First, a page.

Trade it in or drive ‘til it drops – what should you do with your beloved car?

Written by 
Bill Tsouvalas
Bill Tsouvalas is the managing director and a key company spokesperson at Savvy. As a personal finance expert, he often shares his insights on a range of topics, being featured on leading news outlets including News Corp publications such as the Daily Telegraph and Herald Sun, Fairfax Media publications such as the Australian Financial Review, the Seven Network and more. Bill has over 15 years of experience working in the finance industry and founded Savvy in 2010 with a vision to provide affordable and accessible finance options to all Australians. He has built Savvy from a small asset finance brokerage into a financial comparison website which now attracts close to 2 million Aussies per year and was included in the BRW’s Fast 100 in 2015 as one of the fastest-growing companies in the country. He’s passionate about helping Australians make financially savvy decisions and reviews content across the brand to ensure its accuracy. You can follow Bill on LinkedIn.
Our authors
, updated on November 25th, 2021       

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If your car is hurtling towards its use-by date with an odometer in the hundreds of thousands, you may be wondering if it’s worth trading it in for a newer model. However, if you feel a new car might cause undue strain on your budget, the other thought is to keep your daily ride until it “drops.” So what’s the best option?

Gathering evidence: what is your car worth?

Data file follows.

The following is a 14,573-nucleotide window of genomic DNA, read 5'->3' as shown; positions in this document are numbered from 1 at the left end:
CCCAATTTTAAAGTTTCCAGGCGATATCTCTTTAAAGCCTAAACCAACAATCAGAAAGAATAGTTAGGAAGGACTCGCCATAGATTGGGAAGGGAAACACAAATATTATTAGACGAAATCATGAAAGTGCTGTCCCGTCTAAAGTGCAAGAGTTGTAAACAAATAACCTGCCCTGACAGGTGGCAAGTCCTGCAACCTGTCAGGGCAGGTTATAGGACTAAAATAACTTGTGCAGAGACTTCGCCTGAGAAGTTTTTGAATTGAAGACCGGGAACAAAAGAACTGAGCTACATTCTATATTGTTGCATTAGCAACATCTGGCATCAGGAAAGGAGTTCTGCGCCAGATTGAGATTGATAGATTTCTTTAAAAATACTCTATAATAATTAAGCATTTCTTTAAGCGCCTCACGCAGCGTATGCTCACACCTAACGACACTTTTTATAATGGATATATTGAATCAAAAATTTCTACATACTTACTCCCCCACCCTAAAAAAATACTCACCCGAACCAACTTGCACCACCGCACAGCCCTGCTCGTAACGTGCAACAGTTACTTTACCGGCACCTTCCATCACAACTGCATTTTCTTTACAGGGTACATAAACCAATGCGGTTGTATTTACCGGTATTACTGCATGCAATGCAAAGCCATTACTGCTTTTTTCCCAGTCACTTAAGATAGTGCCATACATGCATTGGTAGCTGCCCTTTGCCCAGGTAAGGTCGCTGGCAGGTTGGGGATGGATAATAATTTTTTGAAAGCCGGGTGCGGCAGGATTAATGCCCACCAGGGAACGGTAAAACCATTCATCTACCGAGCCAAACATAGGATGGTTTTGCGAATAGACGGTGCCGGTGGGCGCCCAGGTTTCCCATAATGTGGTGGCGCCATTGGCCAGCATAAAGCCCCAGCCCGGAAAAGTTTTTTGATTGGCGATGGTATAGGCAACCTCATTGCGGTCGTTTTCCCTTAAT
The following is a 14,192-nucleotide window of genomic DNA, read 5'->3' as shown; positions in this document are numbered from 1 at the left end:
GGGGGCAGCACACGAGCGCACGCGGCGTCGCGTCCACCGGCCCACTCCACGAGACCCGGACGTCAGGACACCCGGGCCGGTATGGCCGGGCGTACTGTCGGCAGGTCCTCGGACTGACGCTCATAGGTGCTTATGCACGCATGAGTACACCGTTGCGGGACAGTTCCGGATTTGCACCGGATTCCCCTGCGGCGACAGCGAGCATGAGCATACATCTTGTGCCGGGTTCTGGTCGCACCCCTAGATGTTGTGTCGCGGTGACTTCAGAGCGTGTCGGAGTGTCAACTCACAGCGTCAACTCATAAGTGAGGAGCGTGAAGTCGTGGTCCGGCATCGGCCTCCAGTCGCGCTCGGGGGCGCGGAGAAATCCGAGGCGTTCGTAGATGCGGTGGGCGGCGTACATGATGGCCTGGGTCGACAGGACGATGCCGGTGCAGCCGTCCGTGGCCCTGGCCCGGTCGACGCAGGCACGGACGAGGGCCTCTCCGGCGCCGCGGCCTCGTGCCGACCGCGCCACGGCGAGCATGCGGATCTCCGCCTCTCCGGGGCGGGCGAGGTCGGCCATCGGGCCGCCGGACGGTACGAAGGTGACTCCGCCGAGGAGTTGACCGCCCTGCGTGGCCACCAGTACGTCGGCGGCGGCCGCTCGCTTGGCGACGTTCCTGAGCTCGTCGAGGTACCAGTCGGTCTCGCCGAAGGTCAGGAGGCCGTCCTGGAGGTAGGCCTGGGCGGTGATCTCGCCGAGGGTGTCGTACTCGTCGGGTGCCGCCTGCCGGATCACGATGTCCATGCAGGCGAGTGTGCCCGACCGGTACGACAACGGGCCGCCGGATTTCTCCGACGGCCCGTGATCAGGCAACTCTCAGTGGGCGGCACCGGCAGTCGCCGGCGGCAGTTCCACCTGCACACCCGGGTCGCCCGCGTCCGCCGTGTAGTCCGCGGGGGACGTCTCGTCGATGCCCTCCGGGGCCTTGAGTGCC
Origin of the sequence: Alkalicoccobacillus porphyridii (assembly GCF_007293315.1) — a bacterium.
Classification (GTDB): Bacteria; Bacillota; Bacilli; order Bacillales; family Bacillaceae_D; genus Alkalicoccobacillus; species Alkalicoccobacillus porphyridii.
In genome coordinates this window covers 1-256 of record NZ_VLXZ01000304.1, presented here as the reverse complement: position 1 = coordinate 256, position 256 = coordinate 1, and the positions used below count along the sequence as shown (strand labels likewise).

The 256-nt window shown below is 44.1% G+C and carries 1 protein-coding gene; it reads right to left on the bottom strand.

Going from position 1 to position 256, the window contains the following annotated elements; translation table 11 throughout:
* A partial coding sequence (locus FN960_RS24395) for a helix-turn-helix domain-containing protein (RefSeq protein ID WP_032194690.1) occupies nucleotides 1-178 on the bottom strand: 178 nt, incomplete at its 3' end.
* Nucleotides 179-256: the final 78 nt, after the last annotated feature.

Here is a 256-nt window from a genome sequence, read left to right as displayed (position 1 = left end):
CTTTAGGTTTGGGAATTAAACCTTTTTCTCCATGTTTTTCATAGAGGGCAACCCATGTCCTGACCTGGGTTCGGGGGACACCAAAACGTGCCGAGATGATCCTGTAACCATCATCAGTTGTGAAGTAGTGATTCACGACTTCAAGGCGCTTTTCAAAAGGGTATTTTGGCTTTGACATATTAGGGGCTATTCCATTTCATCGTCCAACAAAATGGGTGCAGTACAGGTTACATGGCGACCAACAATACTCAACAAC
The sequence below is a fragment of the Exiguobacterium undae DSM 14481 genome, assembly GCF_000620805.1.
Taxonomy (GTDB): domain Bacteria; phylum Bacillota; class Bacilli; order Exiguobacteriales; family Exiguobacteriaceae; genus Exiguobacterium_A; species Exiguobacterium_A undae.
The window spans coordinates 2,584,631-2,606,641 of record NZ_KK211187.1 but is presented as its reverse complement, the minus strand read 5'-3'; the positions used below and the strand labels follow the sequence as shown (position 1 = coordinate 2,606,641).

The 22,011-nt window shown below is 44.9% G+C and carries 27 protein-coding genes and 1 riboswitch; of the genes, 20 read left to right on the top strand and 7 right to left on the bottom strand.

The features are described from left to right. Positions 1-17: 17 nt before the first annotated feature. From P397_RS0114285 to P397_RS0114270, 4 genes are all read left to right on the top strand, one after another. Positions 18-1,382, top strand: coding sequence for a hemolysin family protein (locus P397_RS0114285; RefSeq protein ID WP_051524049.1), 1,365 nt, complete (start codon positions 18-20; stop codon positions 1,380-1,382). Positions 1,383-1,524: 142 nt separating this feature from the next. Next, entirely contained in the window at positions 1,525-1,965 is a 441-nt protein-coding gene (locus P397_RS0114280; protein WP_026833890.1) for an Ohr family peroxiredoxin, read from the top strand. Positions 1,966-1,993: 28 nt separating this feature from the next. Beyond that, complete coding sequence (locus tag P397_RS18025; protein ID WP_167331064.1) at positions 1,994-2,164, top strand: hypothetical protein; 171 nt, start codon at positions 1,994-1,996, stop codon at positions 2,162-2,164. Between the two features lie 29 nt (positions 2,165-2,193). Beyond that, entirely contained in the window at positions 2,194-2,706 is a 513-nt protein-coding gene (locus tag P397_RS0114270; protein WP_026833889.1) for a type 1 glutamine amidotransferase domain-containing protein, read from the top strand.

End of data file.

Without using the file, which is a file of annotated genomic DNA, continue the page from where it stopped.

The first plank in making your case to keep or ditch your car is figuring out how much it is worth. You should research the current market value of your car by looking at car dealerships and private sales online. You can also look at your current insurance premium for more information. For example, a “market value” policy will show you how much your insurer will pay out if you write your car off.

TIP: is one of Australia’s trusted guides to car valuations.

More evidence: how much would it “cost” to sell?

When determining value, you must also factor in the condition of your car – many dealers and buyers might knock thousands off the sale price for dents and scratches on the paintwork, for example. To regain that value, you may have to invest in a cut and polish or a paint retouching. Cracked and torn seats, parts reaching the end of their life (like a fan belt for example), and electronics not working all shave down the value of your car. If you wish to sell or trade-in, it is your responsibility to fork out for the repairs, which may not attract a return on the investment ( read our top 10 tips when your car doesn't sell).

The case for keeping the clunker

With all this in mind, keeping your old car makes sense if it still drives well. If you keep your older car, you won’t have to worry about monthly repayments on a car loan as time goes on. If you don’t mind cosmetic blemishes on the outside, leaving them be doesn’t cost you anything either (read our top tips to extend the life of your car). As the value of your car decreases, so does your insurance premiums. The only major worries are replacing parts that will eventually wear out. Of course, after a few (maybe even 10 or more!) years, you WILL have to buy something newer.

The case for trading it in

Trading in a working vehicle in reasonable condition is a sure-fire way to get into a new car for less money. A trade in is much like a deposit on a newer vehicle. Of course, the new car will have better features, higher safety ratings, and improved technology including fuel economy. Of course, you need to factor in all new costs such as registration, yearly maintenance, petrol, car insurance and of course, the regular repayments if you need to take out a car loan. Remember to know your vehicle’s worth before negotiating with a dealer.

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